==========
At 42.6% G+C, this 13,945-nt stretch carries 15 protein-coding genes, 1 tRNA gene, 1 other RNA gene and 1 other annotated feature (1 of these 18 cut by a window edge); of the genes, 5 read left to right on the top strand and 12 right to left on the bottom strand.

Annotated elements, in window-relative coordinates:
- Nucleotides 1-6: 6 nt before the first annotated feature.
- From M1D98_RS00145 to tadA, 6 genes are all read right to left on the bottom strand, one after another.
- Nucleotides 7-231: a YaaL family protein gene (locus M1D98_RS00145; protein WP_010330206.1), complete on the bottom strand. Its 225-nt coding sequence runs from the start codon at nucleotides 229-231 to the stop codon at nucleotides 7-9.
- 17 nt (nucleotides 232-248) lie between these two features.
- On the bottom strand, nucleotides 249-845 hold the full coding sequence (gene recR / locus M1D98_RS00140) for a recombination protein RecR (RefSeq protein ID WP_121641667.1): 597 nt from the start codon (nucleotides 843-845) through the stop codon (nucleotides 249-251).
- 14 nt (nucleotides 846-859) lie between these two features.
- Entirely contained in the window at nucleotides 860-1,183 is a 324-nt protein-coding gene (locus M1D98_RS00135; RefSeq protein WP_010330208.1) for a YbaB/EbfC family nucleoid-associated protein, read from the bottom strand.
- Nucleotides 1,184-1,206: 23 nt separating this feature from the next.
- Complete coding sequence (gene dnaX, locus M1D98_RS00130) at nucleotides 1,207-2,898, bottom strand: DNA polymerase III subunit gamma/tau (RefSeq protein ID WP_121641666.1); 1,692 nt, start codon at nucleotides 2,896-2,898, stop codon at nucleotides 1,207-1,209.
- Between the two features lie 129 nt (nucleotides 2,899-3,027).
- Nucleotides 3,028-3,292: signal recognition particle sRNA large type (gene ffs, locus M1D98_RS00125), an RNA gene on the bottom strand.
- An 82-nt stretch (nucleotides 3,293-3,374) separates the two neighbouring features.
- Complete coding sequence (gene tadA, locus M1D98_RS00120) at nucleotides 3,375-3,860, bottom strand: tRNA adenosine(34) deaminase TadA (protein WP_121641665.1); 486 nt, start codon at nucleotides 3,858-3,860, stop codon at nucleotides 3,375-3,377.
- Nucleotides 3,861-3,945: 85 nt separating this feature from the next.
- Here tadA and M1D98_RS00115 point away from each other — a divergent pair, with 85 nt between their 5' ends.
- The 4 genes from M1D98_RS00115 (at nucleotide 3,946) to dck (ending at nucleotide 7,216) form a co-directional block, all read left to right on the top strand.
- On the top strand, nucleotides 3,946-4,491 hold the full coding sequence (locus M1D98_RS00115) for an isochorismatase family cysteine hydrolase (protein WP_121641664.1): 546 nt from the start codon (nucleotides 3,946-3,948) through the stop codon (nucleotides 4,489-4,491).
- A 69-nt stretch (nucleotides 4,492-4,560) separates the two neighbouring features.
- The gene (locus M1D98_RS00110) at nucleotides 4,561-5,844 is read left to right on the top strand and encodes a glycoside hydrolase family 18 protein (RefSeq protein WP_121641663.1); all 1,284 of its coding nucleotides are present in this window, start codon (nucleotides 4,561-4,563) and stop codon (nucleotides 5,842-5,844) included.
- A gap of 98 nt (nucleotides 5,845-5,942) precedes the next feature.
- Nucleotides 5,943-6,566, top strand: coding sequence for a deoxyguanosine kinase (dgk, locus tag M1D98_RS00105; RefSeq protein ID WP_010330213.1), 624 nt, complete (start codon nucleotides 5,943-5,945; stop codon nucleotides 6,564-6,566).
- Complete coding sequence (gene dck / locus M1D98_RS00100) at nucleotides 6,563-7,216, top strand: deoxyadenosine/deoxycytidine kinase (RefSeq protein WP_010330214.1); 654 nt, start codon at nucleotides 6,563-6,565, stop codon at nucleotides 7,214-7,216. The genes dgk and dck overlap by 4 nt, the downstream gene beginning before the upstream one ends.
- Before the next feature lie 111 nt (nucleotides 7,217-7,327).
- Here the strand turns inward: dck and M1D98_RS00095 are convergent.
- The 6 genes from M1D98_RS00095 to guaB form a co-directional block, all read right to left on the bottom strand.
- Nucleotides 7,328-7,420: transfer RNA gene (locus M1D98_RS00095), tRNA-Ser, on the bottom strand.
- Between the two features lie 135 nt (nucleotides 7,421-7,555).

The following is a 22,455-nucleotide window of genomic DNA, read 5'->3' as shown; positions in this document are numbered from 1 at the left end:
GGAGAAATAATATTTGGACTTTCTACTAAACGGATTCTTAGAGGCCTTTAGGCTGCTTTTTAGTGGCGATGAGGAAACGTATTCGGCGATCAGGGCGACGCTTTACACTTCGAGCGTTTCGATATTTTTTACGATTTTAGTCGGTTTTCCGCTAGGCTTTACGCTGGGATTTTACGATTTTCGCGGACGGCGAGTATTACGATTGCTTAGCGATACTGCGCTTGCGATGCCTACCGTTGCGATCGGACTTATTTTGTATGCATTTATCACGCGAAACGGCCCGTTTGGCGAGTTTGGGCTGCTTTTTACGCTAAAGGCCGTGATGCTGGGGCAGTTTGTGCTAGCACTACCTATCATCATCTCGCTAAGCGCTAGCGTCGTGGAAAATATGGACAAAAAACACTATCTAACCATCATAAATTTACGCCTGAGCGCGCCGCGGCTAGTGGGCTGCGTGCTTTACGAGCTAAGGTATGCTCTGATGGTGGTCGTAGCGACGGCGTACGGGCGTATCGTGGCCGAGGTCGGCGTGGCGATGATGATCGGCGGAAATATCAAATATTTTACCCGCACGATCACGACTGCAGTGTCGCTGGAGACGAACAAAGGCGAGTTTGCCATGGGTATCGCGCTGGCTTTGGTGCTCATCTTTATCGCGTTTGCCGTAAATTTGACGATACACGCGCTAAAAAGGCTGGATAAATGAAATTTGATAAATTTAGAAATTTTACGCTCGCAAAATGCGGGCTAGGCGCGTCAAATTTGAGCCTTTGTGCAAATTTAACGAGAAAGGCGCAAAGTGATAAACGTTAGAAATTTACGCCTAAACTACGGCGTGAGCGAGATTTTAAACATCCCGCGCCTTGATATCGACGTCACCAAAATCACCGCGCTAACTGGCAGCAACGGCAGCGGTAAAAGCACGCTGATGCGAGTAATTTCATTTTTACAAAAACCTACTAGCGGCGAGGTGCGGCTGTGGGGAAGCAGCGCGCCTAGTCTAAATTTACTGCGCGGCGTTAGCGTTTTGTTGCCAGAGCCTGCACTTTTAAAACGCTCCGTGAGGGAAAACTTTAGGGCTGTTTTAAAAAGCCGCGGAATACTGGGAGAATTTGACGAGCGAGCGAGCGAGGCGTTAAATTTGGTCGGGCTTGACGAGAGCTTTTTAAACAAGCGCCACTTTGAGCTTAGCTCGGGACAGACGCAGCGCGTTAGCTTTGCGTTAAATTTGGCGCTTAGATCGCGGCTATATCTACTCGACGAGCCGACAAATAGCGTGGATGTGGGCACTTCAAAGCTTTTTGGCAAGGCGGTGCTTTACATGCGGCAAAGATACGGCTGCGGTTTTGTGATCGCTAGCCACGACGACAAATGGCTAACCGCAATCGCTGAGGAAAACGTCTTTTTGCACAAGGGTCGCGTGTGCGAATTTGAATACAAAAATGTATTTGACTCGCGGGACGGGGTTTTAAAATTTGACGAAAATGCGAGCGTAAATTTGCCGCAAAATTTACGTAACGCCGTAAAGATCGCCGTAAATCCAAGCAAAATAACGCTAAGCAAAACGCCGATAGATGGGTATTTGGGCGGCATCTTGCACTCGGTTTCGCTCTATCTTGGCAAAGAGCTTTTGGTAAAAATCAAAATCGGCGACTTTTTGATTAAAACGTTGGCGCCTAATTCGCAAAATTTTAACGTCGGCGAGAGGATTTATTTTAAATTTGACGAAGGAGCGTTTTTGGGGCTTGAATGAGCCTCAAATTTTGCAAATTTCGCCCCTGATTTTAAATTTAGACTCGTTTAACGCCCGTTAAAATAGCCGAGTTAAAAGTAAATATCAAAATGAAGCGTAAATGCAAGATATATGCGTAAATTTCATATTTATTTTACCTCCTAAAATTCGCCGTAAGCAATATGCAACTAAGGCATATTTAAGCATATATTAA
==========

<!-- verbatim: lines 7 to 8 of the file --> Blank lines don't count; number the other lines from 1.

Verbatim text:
- On the bottom strand, nucleotides 249-845 hold the full coding sequence (gene recR / locus M1D98_RS00140) for a recombination protein RecR (RefSeq protein ID WP_121641667.1): 597 nt from the start codon (nucleotides 843-845) through the stop codon (nucleotides 249-251).
- 14 nt (nucleotides 846-859) lie between these two features.